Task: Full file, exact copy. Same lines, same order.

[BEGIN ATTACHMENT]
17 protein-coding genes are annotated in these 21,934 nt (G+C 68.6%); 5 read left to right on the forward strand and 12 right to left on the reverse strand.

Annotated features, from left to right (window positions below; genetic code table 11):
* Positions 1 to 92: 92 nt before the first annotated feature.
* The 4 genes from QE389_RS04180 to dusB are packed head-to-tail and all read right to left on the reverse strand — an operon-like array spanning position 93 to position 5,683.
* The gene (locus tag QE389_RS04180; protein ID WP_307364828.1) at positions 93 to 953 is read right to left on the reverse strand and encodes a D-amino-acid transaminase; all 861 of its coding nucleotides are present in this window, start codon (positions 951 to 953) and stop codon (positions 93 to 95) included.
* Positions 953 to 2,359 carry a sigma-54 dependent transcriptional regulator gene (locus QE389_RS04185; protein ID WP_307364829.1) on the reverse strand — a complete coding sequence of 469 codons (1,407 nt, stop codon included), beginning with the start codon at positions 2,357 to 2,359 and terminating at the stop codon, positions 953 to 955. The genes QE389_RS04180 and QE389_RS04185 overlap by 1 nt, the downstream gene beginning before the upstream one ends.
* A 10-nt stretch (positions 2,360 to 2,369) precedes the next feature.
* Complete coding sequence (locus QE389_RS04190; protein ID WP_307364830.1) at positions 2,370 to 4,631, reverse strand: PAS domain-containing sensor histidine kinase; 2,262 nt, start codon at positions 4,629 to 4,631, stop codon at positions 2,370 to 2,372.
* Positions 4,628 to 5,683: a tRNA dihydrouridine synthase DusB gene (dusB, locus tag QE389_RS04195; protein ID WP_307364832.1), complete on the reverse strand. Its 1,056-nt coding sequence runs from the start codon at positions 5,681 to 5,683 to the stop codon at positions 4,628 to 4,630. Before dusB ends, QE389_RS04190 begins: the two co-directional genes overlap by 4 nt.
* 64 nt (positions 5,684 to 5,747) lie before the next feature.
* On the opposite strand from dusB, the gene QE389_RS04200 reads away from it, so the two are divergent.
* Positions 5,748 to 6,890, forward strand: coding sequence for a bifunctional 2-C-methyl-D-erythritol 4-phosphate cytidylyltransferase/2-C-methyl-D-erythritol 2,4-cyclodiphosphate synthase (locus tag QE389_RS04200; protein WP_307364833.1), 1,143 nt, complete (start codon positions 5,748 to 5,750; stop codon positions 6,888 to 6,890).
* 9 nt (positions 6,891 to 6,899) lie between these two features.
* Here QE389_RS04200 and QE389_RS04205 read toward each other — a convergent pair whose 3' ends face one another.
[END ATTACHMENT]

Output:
17 protein-coding genes are annotated in these 21,934 nt (G+C 68.6%); 5 read left to right on the forward strand and 12 right to left on the reverse strand.

Annotated features, from left to right (window positions below; genetic code table 11):
* Positions 1 to 92: 92 nt before the first annotated feature.
* The 4 genes from QE389_RS04180 to dusB are packed head-to-tail and all read right to left on the reverse strand — an operon-like array spanning position 93 to position 5,683.
* The gene (locus tag QE389_RS04180; protein ID WP_307364828.1) at positions 93 to 953 is read right to left on the reverse strand and encodes a D-amino-acid transaminase; all 861 of its coding nucleotides are present in this window, start codon (positions 951 to 953) and stop codon (positions 93 to 95) included.
* Positions 953 to 2,359 carry a sigma-54 dependent transcriptional regulator gene (locus QE389_RS04185; protein ID WP_307364829.1) on the reverse strand — a complete coding sequence of 469 codons (1,407 nt, stop codon included), beginning with the start codon at positions 2,357 to 2,359 and terminating at the stop codon, positions 953 to 955. The genes QE389_RS04180 and QE389_RS04185 overlap by 1 nt, the downstream gene beginning before the upstream one ends.
* A 10-nt stretch (positions 2,360 to 2,369) precedes the next feature.
* Complete coding sequence (locus QE389_RS04190; protein ID WP_307364830.1) at positions 2,370 to 4,631, reverse strand: PAS domain-containing sensor histidine kinase; 2,262 nt, start codon at positions 4,629 to 4,631, stop codon at positions 2,370 to 2,372.
* Positions 4,628 to 5,683: a tRNA dihydrouridine synthase DusB gene (dusB, locus tag QE389_RS04195; protein ID WP_307364832.1), complete on the reverse strand. Its 1,056-nt coding sequence runs from the start codon at positions 5,681 to 5,683 to the stop codon at positions 4,628 to 4,630. Before dusB ends, QE389_RS04190 begins: the two co-directional genes overlap by 4 nt.
* 64 nt (positions 5,684 to 5,747) lie before the next feature.
* On the opposite strand from dusB, the gene QE389_RS04200 reads away from it, so the two are divergent.
* Positions 5,748 to 6,890, forward strand: coding sequence for a bifunctional 2-C-methyl-D-erythritol 4-phosphate cytidylyltransferase/2-C-methyl-D-erythritol 2,4-cyclodiphosphate synthase (locus tag QE389_RS04200; protein WP_307364833.1), 1,143 nt, complete (start codon positions 5,748 to 5,750; stop codon positions 6,888 to 6,890).
* 9 nt (positions 6,891 to 6,899) lie between these two features.
* Here QE389_RS04200 and QE389_RS04205 read toward each other — a convergent pair whose 3' ends face one another.